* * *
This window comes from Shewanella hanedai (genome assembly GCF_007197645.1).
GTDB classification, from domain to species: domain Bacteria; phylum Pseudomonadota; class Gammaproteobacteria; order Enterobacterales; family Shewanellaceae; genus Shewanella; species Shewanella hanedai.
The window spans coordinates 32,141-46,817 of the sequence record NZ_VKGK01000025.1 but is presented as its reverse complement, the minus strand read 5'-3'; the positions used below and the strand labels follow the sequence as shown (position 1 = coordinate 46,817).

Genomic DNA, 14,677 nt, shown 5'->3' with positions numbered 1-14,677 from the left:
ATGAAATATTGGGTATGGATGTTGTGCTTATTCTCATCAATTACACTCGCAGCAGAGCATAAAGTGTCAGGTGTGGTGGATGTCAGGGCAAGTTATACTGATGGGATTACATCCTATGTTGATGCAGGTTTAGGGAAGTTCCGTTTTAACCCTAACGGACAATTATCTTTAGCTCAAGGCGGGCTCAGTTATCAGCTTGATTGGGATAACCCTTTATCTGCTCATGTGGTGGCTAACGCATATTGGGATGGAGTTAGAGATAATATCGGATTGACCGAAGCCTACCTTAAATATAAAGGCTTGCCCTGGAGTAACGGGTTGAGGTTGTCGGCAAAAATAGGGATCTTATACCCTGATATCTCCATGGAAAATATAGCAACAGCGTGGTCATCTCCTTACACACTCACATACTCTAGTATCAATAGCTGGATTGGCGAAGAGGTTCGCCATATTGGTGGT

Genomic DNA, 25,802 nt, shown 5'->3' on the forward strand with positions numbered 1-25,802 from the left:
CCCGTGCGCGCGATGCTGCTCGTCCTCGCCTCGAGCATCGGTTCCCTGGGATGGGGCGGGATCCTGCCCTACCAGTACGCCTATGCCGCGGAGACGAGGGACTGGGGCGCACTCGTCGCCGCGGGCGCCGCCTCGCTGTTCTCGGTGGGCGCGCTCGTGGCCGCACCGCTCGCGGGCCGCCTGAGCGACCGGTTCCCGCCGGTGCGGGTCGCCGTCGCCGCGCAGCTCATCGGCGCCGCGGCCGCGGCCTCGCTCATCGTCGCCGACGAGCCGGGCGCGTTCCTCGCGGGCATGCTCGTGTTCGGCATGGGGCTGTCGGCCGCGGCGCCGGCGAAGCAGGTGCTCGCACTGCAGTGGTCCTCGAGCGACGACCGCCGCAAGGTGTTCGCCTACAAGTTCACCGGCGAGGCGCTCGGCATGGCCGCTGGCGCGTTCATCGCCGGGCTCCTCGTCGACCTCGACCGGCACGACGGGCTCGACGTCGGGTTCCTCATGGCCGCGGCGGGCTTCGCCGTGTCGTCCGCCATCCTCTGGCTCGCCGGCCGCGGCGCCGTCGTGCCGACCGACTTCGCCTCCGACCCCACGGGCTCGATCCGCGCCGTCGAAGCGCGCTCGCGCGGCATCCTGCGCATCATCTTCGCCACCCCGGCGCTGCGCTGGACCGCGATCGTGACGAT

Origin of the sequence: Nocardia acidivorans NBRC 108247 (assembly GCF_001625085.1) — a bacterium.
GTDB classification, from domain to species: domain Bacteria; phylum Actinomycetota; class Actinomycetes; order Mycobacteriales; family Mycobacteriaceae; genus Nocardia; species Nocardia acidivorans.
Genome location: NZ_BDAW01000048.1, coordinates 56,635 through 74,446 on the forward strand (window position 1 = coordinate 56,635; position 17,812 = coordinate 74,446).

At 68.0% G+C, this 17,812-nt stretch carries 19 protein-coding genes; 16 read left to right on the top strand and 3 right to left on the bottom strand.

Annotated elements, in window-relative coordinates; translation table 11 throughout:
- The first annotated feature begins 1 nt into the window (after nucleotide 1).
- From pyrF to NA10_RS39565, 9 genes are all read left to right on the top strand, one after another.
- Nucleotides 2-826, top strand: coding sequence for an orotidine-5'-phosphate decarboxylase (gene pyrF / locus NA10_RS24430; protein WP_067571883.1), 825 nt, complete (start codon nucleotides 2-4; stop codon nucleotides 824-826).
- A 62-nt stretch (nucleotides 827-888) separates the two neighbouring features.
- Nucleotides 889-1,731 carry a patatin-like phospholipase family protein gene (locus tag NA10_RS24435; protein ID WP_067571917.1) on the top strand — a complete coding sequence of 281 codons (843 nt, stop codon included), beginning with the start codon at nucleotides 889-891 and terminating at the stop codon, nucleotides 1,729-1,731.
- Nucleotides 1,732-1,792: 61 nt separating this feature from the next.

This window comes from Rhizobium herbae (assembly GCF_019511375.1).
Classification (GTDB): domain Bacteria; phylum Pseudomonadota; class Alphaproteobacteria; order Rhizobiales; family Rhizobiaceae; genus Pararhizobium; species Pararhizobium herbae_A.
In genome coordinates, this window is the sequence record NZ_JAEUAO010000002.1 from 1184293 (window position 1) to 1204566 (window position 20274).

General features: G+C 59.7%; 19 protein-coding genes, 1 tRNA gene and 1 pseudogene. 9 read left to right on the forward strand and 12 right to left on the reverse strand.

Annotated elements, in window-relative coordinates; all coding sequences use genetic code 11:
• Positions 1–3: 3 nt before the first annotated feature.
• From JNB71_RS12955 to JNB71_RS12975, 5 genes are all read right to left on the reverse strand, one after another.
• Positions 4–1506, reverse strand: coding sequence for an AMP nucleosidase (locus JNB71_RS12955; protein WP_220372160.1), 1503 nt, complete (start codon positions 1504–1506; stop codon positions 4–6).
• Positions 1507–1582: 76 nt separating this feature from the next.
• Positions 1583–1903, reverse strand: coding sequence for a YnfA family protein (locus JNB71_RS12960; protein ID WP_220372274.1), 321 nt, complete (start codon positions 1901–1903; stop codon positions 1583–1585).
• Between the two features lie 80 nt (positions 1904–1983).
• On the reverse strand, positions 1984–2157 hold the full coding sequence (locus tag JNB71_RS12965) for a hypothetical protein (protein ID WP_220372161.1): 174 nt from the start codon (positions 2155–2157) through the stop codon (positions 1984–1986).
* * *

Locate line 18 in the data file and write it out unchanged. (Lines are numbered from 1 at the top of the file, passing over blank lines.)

- Nucleotides 1,732-1,792: 61 nt separating this feature from the next.